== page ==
Fig. 6.

Oral administration of sweeteners does not enhance GIP or GLP-1 release in rats. Sweeteners (50 mg/kg for d-tryptophan; 1 g/kg for all others) were given orally to normal fasted rats after an overnight fast. Blood samples were drawn before and 10 or 30 min after sweetener delivery. Glucose, but none of sweeteners, enhanced GIP release (A) and GLP-1 release (B). *P < 0.05, ***P < 0.001 compared with basal using student's t-test; n = 3–7 for GIP (A); n = 5–6 for GLP-1 (B).


GIP and GLP-1 are released from the gut in response to nutrient intake and in turn stimulate insulin secretion from pancreatic β-cells (1, 2, 6, 10, 14, 15, 23, 28, 29, 31, 32, 34, 45, 48, 49, 51). Increasing the release of these incretin hormones by oral agents may be an attractive approach to improve glucose homeostasis in subjects with diabetes mellitus. Such efforts will benefit from an increased understanding of the mechanisms by which enteroendocrine cells detect and respond to various stimuli. In this regard, it has been suggested that incretin-producing cells possess the machinery necessary to respond to sweeteners (27, 40). GLP-1 release from the NCI-H716 model of human L cells was promoted by sugars and by the sweetener sucralose (27). Sucralose was also reported to induce GIP and GLP-1 release from murine gut endocrine GLUTag cells (40). Jang et al. (27) reported that α-gustducin null mice manifested deficiencies in secretion of GLP-1 and GIP and that the regulation of plasma insulin and also showed higher glucose excursion by oral glucose tolerance test. Based on these observations, we sought to determine whether artificial sweeteners could induce incretin release from the gut and thereby improve glucose homeostasis in normal and diabetic rats in vivo.

Collectively, our findings do not support the notion that sweeteners acutely induce the release of meaningful quantities of incretin hormones in rodents. Our results are in agreement with a clinical study (20) that reported no effect of acute oral stevioside on release of GIP and GLP-1 in subjects with type 2 diabetes. However, it remains possible that chronic sweetener administration may be capable of improving glucose homeostasis. Dietary sugar and artificial sweeteners increased sodium-dependent glucose-cotransporter (SGLT)1 mRNA and protein expression and improved glucose absorptive capacity in wild-type mice but not in sweet receptor T1R3 or α-gustducin null mice (40). Moreover, as SGLT1 has been implicated in the release of both GIP and GLP-1 (40), sweeteners might indirectly contribute to GIP and GLP-1 release by modulating expression of SGLT1. Indeed, a 4-wk treatment with the nondigestible sugar oligofructose showed an antidiabetic effect through the enhanced secretion of GLP-1 in high-fat-fed diabetic mice (5). These observations indicate that long-term treatment with sweeteners might be necessary to improve glucose homeostasis through enhanced incretin release, rather than the acute treatments used in our current study. It also remains possible that we did not test optimal doses for acute sweetener effects on incretin secretion and glucose handling, although we observed no effect of stevia on glycemic excursion over a wide range of doses. Moreover, the “sweetness” of the sweeteners we tested is up to several hundredfold higher than equal doses of glucose (12, 37, 47, 59, 62).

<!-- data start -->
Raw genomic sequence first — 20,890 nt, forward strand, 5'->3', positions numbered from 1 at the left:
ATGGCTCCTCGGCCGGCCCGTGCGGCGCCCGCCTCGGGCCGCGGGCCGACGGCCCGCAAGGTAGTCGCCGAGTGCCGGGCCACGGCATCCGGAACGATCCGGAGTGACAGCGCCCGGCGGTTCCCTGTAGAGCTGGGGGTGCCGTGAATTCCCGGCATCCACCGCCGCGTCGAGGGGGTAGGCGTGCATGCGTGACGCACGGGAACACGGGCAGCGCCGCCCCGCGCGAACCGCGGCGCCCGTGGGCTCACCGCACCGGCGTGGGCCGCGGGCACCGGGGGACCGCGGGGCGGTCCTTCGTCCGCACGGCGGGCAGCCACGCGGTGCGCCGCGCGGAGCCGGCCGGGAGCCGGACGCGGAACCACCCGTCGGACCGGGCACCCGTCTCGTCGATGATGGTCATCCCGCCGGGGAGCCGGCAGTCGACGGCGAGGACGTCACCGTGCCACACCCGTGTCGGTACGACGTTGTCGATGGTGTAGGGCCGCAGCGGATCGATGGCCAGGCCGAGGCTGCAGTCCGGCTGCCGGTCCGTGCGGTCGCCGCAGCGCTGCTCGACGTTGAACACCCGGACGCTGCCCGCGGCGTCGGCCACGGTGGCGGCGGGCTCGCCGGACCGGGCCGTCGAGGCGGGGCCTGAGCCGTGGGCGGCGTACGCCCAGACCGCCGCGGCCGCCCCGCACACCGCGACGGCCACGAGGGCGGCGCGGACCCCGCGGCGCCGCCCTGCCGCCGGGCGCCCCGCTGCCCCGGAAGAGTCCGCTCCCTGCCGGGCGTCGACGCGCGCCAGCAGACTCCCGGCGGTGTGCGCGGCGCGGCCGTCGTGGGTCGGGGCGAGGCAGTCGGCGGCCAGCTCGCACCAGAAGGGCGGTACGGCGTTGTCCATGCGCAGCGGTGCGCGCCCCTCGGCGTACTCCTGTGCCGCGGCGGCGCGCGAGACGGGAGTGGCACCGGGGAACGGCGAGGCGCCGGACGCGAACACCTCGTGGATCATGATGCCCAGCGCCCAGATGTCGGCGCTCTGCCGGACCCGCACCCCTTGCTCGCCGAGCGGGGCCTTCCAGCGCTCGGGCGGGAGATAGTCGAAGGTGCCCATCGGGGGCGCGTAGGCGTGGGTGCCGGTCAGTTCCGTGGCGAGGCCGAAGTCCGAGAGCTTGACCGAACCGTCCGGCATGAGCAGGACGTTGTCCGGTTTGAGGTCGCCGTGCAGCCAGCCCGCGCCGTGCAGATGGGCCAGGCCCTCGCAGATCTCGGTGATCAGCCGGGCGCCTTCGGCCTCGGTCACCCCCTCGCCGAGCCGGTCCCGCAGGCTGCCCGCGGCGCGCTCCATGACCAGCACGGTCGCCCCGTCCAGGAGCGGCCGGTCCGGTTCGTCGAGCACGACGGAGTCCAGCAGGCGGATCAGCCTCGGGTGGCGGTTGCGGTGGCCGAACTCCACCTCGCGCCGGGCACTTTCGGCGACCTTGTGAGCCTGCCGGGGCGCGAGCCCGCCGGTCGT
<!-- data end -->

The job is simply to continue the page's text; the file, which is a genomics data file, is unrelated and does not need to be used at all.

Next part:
We observed some colocalization of immunoreactive α-gustducin and GIP, as has been reported previously (27, 40), but we noted that the majority of GIP-expressing K cells do not coexpress α-gustducin. It has been reported that α-gustducin is expressed in ∼15% of GLP-1-expressing cells (55). These observations are consistent with our previous findings (18) that indicate that there may not be one prototypical K or L cell. Moreover, the limited localization of α-gustducin in incretin-expressing cells suggests that this signaling pathway might not play a major role in regulating the release of either GIP or GLP-1 in response to “tasting” nutrients.

Incretin levels increase severalfold after the ingestion of a mixed meal or glucose (1, 6, 14, 15, 28, 29, 34, 45). Unlike the sweeteners, oral glucose clearly elicited the well-documented release of GIP and GLP-1 in our studies. The sensing mechanism for this involves luminal contact with glucose, since GIP and GLP-1 release does not increase when glucose is administered intravenously (2, 6, 10, 49, 50). Experiments with both cell lines and isolated primary cells suggest that K cells may be capable of directly sensing glucose (31, 32), although it remains possible that messages are transmitted by adjacent glucose-transporting mucosal cells (56). Studies in rodents, dogs, and humans suggest that GIP secretion is dependent on active transport of monosaccharides (19, 52, 53, 56). Thus treatment with compounds such as phloridzin, guar, and gymnemic acid can suppress the release of GIP (19, 44, 56). Blocking glucose transport with phloridzin also impairs the release of GLP-1 from the GLUTag model of L cells (21). Thus there is abundant evidence for nontaste receptor-mediated induction of incretin release from enteroendocrine cells.